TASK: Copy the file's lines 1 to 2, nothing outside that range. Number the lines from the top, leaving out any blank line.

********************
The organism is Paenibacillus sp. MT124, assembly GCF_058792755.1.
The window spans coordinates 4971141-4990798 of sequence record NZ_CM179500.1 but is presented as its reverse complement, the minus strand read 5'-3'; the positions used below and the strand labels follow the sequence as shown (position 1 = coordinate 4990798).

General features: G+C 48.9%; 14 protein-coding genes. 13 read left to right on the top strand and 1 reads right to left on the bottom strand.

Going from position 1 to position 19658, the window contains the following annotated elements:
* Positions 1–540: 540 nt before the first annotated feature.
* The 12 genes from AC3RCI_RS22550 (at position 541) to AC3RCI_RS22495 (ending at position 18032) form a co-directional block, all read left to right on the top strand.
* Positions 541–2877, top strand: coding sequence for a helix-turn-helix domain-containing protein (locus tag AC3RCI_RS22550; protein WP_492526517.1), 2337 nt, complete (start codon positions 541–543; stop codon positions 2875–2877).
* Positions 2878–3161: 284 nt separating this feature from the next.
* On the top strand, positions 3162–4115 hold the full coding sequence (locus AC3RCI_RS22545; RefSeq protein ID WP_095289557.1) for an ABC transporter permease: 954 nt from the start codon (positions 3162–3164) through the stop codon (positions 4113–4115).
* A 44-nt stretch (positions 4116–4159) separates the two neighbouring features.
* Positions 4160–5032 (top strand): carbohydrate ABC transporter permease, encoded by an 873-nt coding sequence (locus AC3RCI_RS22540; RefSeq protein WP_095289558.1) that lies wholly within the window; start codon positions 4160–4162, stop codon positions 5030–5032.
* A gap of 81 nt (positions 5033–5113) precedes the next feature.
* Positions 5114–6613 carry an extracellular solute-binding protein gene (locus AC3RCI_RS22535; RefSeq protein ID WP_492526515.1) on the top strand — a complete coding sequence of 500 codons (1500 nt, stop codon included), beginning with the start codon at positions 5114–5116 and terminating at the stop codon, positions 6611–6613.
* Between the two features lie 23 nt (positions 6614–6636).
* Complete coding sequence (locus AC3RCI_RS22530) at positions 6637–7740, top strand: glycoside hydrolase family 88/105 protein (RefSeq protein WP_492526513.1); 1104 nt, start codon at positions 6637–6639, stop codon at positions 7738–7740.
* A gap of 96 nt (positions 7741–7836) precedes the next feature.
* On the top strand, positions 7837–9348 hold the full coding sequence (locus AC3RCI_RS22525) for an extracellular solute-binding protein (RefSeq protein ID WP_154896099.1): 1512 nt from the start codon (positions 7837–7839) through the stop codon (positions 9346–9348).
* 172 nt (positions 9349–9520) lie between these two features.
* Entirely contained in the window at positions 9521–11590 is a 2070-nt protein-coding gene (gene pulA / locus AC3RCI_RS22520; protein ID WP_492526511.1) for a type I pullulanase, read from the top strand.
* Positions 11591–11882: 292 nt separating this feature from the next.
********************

The organism is Paenibacillus sp. MT124, assembly GCF_058792755.1.
The window spans coordinates 4971141-4990798 of sequence record NZ_CM179500.1 but is presented as its reverse complement, the minus strand read 5'-3'; the positions used below and the strand labels follow the sequence as shown (position 1 = coordinate 4990798).